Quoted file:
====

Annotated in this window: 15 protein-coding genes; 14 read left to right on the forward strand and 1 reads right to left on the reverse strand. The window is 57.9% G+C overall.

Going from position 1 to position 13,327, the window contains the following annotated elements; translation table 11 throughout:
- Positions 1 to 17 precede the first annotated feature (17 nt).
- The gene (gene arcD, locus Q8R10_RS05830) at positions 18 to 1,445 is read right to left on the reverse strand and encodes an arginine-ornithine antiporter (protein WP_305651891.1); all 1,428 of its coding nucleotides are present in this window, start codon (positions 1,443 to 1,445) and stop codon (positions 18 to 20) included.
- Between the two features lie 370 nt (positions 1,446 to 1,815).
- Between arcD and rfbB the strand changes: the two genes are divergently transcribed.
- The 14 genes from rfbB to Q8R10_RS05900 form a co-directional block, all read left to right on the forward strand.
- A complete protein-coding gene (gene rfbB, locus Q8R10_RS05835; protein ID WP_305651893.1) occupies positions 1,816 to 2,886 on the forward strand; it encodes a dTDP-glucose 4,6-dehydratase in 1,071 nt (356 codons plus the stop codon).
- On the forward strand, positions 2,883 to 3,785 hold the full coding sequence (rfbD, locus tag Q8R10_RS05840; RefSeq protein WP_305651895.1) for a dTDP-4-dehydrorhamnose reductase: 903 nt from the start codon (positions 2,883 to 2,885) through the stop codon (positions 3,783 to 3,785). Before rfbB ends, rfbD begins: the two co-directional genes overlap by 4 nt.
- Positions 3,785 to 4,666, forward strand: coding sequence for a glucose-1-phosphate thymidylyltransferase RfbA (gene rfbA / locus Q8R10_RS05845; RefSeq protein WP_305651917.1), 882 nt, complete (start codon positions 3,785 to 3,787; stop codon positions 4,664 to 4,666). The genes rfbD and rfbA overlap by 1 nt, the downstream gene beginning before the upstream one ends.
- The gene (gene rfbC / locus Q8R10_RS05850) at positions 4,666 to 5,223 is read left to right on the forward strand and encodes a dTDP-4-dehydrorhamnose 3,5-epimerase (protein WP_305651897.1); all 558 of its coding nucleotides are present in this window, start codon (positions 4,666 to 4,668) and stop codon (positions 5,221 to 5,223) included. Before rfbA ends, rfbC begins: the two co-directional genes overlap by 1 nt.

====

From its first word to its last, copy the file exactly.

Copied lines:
Annotated in this window: 15 protein-coding genes; 14 read left to right on the forward strand and 1 reads right to left on the reverse strand. The window is 57.9% G+C overall.

Going from position 1 to position 13,327, the window contains the following annotated elements; translation table 11 throughout:
- Positions 1 to 17 precede the first annotated feature (17 nt).
- The gene (gene arcD, locus Q8R10_RS05830) at positions 18 to 1,445 is read right to left on the reverse strand and encodes an arginine-ornithine antiporter (protein WP_305651891.1); all 1,428 of its coding nucleotides are present in this window, start codon (positions 1,443 to 1,445) and stop codon (positions 18 to 20) included.
- Between the two features lie 370 nt (positions 1,446 to 1,815).
- Between arcD and rfbB the strand changes: the two genes are divergently transcribed.
- The 14 genes from rfbB to Q8R10_RS05900 form a co-directional block, all read left to right on the forward strand.
- A complete protein-coding gene (gene rfbB, locus Q8R10_RS05835; protein ID WP_305651893.1) occupies positions 1,816 to 2,886 on the forward strand; it encodes a dTDP-glucose 4,6-dehydratase in 1,071 nt (356 codons plus the stop codon).
- On the forward strand, positions 2,883 to 3,785 hold the full coding sequence (rfbD, locus tag Q8R10_RS05840; RefSeq protein WP_305651895.1) for a dTDP-4-dehydrorhamnose reductase: 903 nt from the start codon (positions 2,883 to 2,885) through the stop codon (positions 3,783 to 3,785). Before rfbB ends, rfbD begins: the two co-directional genes overlap by 4 nt.
- Positions 3,785 to 4,666, forward strand: coding sequence for a glucose-1-phosphate thymidylyltransferase RfbA (gene rfbA / locus Q8R10_RS05845; RefSeq protein WP_305651917.1), 882 nt, complete (start codon positions 3,785 to 3,787; stop codon positions 4,664 to 4,666). The genes rfbD and rfbA overlap by 1 nt, the downstream gene beginning before the upstream one ends.
- The gene (gene rfbC / locus Q8R10_RS05850) at positions 4,666 to 5,223 is read left to right on the forward strand and encodes a dTDP-4-dehydrorhamnose 3,5-epimerase (protein WP_305651897.1); all 558 of its coding nucleotides are present in this window, start codon (positions 4,666 to 4,668) and stop codon (positions 5,221 to 5,223) included. Before rfbA ends, rfbC begins: the two co-directional genes overlap by 1 nt.